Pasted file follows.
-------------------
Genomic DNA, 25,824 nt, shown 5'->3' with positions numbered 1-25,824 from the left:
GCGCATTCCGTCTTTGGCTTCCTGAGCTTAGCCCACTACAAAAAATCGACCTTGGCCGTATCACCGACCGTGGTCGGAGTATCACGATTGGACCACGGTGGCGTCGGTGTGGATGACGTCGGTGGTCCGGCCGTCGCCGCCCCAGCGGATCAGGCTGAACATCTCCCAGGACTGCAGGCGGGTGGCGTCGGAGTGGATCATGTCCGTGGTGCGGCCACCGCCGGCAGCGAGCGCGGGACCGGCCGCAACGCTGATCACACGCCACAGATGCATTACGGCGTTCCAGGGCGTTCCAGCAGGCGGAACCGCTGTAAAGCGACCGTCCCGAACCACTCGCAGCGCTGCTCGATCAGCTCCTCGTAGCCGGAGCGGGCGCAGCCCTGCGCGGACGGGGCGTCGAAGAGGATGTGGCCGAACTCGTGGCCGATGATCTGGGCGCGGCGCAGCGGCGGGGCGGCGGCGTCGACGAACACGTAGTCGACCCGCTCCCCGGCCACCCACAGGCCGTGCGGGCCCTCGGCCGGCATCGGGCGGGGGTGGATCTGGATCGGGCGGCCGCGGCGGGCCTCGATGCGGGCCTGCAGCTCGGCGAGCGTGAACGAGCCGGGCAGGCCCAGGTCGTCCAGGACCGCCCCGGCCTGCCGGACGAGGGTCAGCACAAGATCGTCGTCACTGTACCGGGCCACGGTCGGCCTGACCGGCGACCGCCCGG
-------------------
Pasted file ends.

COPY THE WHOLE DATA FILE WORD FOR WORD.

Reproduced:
Genomic DNA, 25,824 nt, shown 5'->3' with positions numbered 1-25,824 from the left:
GCGCATTCCGTCTTTGGCTTCCTGAGCTTAGCCCACTACAAAAAATCGACCTTGGCCGTATCACCGACCGTGGTCGGAGTATCACGATTGGACCACGGTGGCGTCGGTGTGGATGACGTCGGTGGTCCGGCCGTCGCCGCCCCAGCGGATCAGGCTGAACATCTCCCAGGACTGCAGGCGGGTGGCGTCGGAGTGGATCATGTCCGTGGTGCGGCCACCGCCGGCAGCGAGCGCGGGACCGGCCGCAACGCTGATCACACGCCACAGATGCATTACGGCGTTCCAGGGCGTTCCAGCAGGCGGAACCGCTGTAAAGCGACCGTCCCGAACCACTCGCAGCGCTGCTCGATCAGCTCCTCGTAGCCGGAGCGGGCGCAGCCCTGCGCGGACGGGGCGTCGAAGAGGATGTGGCCGAACTCGTGGCCGATGATCTGGGCGCGGCGCAGCGGCGGGGCGGCGGCGTCGACGAACACGTAGTCGACCCGCTCCCCGGCCACCCACAGGCCGTGCGGGCCCTCGGCCGGCATCGGGCGGGGGTGGATCTGGATCGGGCGGCCGCGGCGGGCCTCGATGCGGGCCTGCAGCTCGGCGAGCGTGAACGAGCCGGGCAGGCCCAGGTCGTCCAGGACCGCCCCGGCCTGCCGGACGAGGGTCAGCACAAGATCGTCGTCACTGTACCGGGCCACGGTCGGCCTGACCGGCGACCGCCCGG